The Pentagon is one of those places where you’ll never know what you’ll see. Would you expect an art museum? Well, museum might be stretching it but there’s certainly a collection.
Outside the Air Force Services Store is a painting of Shemya Air Force Base from 1980. The 3.5 mile by 2 mile land mass is part of the Aleutian Island is now known as Eareckson Air Station.
This painting interested me because my brother did a one-year remote tour there about the time of the painting’s commissioning. He told me usual stories we’ve all heard about Alaska… long winter nights and short days, and the long summer days and non-existent nights. He also said mail flew in one day a week…Wednesdays, I think. While the weather might have been fine when the plane left Elmendorf Air Force Base 1,500 miles to the east, poor weather frequently would come in at the last minute. The inclement weather kept the plane from landing. He said hearing the mail plane flying overhead and unable to land was a sad feeling.
Here are some other Air Force stories of interest I found…
Congratulations, Staff Sgt. Chris Harlan of the 965th Airborne Air Control Squadron, Tinker Air Force Base, Okla. Because of his heroic actions in 2007, four Indian exchange students are alive today. Sergeant Harlan helped rescue them from drowning at Turner Falls Park. (Sergeant honored for lifesaving action). He received the Airman’s Medal.
Sergeant Harlan offers a quote everyone should remember.
“Within five minutes of showing up there, somebody lost their life. Things can change fast,” he said. “It just makes you appreciate what you have. A lot of people experience loss and tragedy … but people forget how quickly you can lose a loved one.”
Unusual birthday present
With the focus on Operations Enduring Freedom and Iraqi Freedom, it’s easy to forget there are Airmen deployed elsewhere, such as Joint Task Force-Bravo at Soto Cano Air Base, Honduras.
Recently, a senior airman firefighter there received an unusual birthday present. Senior Airman Alisha Rowe fought her first fire. (Airman celebrates birthday, helps extinguish her first fire)
“My heart started racing as it does on every call since I’m not quite sure what to expect on each emergency,” Airman Rowe said. “Once on scene, I could see smoke coming out of the door of the building, and I got a little excited knowing this was my first fire.
“After it was over I remember how distinct the smell of charred wood was and how warm it still was in the small building,” Airman Rowe said. “When we were cleaning up our equipment I thought about how I will never forget my first fire or my 23rd birthday.”
Medical Readiness at Soto Cano
JTF-Bravo’s medical element conducted a medical readiness and training exercise Aug. 25 and 26 in San Fernando, El Salvador. The MEDRETE treated more than 900 Salvadorans. (MEDRETE provides free medical care to El Salvador villagers). The lead of 1st Lt. Jennifer Richard’s story certainly put the reader in the setting:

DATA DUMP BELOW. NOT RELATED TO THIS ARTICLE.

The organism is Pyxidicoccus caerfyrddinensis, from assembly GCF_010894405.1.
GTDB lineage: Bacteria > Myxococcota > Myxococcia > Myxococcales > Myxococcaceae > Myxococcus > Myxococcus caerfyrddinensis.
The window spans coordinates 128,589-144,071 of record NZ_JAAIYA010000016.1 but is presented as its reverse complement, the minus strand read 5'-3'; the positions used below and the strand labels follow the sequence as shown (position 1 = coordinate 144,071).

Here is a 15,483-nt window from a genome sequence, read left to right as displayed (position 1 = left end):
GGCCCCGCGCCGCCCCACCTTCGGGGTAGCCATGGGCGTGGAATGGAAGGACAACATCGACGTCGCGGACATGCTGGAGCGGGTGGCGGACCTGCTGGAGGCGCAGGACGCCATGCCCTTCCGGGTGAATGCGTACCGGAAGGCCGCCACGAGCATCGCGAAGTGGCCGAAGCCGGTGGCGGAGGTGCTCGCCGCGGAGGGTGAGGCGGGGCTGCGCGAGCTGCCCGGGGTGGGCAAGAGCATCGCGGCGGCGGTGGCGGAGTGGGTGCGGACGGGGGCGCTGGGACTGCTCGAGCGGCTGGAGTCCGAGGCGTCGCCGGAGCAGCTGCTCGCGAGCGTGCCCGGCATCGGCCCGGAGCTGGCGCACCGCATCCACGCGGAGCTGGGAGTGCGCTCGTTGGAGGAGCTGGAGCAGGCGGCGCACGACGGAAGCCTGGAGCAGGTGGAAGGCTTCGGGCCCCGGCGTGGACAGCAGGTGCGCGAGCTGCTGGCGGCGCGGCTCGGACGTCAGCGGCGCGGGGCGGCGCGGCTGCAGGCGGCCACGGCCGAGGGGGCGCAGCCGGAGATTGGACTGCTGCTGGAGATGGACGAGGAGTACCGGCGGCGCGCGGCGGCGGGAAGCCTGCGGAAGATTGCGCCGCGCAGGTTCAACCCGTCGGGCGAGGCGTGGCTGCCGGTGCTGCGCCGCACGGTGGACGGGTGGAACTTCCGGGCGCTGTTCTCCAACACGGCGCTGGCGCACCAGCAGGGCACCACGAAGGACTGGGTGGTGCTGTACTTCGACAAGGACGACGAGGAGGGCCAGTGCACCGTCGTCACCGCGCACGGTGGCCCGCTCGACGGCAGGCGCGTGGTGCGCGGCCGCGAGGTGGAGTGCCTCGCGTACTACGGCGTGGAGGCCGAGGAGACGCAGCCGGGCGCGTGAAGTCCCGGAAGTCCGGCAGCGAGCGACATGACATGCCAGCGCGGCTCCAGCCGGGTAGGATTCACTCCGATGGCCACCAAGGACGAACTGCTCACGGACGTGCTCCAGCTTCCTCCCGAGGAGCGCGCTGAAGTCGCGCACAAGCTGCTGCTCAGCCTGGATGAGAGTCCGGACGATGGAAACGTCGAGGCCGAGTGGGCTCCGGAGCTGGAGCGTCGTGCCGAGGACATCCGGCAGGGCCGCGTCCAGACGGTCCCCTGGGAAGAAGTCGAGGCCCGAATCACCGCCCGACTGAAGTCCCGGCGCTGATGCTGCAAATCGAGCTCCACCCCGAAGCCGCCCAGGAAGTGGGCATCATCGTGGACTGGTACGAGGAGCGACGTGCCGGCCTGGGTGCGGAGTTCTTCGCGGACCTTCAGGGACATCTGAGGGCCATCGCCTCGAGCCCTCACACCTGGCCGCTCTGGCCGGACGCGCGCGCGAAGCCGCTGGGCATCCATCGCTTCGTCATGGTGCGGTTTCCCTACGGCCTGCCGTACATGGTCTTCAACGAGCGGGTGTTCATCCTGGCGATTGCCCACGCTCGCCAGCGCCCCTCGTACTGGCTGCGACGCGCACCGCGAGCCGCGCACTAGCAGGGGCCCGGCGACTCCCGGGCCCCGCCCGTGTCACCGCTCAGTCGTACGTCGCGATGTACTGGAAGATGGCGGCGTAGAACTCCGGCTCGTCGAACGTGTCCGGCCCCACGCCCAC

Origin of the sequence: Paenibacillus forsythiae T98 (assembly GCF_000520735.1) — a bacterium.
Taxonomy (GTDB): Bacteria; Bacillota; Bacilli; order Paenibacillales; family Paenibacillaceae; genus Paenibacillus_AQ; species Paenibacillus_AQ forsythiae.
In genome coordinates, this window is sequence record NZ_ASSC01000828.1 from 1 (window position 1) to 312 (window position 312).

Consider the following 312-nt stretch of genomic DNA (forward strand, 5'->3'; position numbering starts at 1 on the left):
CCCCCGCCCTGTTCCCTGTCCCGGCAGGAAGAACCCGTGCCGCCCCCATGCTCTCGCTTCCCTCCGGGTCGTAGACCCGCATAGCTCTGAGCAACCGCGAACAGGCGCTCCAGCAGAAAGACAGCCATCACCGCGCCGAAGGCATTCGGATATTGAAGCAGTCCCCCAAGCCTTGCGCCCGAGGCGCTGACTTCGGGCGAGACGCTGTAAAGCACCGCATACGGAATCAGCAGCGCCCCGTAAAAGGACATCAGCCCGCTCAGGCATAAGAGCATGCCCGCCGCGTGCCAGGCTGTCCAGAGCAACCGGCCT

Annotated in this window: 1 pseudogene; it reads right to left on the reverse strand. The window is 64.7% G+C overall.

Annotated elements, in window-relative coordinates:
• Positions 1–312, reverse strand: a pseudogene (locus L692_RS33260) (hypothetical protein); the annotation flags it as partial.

Eighty-seven year-old Aurelia Lopez walked two hours round-trip through the mountains of El Salvador to receive free medical care – the first time she had seen a doctor in 40 years.
Ms. Lopez suffered from arthritis and stomach pain, in addition to a large goiter on her neck. She received free treatment from a team of U.S. and Salvadoran personnel hosting a medical readiness and training exercise, or MEDRETE, in the remote village of San Fernando, El Salvador, Aug. 25 and 26.
“I am happy with this medical team because it is really hard to get medical care here,” said Ms. Lopez. “The next closest medical center takes four hours round-trip to walk to, and I don’t have the money to pay to see a doctor.”
There’s an awesome photo essay on basic trainees undergoing Basic Expeditionary Airman Training, or BEAST, at Lackland Air Force Base, Texas, Sept. 2. (Photo essay: Trainees conquer the BEAST)
Well, guess it’s better late than never…
Former Army Air Forces Tech. Sgt. Howard “Holt” Thornton finally received decorations due him from his service in World War II. (WWII vet receives long-awaited medals)
At an Aug. 29 ceremony at Seymour Johnson Air Force Base, N.C., Mr. Thornton received his medals from Col. Mark Kelly, 4th Fighter Wing commander. Mr. Thornton commented on his World War II exploits, which included raids over the Ploesti Oil Fields of Romania.
“We took three flights to Ploesti; they called them combat missions,” he said. “We dubbed them suicide missions. One time into combat is enough for anybody.”
Mr. Thornton says he feels very grateful to be where he is today.
“I’m very thankful; I carried a prayer book with me on all the missions I flew, in my flying book. I’m the same way now,” he said.
Airmen searches for wings
While on the topic of World War II Airmen, the Associated Press ran a story about Bernerd Harding returning to Klein Quenstedt, Germany, where he was shot down July 7, 1944. (US pilot returns to site of WWII crash) He was searching for his wings that he removed from his uniform to avoid reprisals from German villagers.
Reading stories about what World War II Airmen endured always amazes me anyone ever went up in an aircraft. They were heroes. That’s how they did it. Harding and his crew were on a mission with nine other aircraft to bomb Bernburg, Germany. After the bomb run, the German Luftwaffe attacked the B-24s. The Germans shot all down. One hundred Airmen were killed or captured.
Wow…I’m in awe of World War II Airmen. The life they endured is hard to comprehend. They are heroes.
Mr. Harding didn’t find his wings
Condolences to the family and friends of 1st Lt. Joseph Helton, 24, of Monroe, Ga. Lieutenant Helton died Sept. 8 near Baghdad when an improvised explosive devise struck his vehicle. He was assigned to the 6th Security Forces Squadron, MacDill Air Force Base, Fla.
Master Sgt. Russell P. Petcoff works in the Pentagon with Secretary of the Air Force Public Affairs.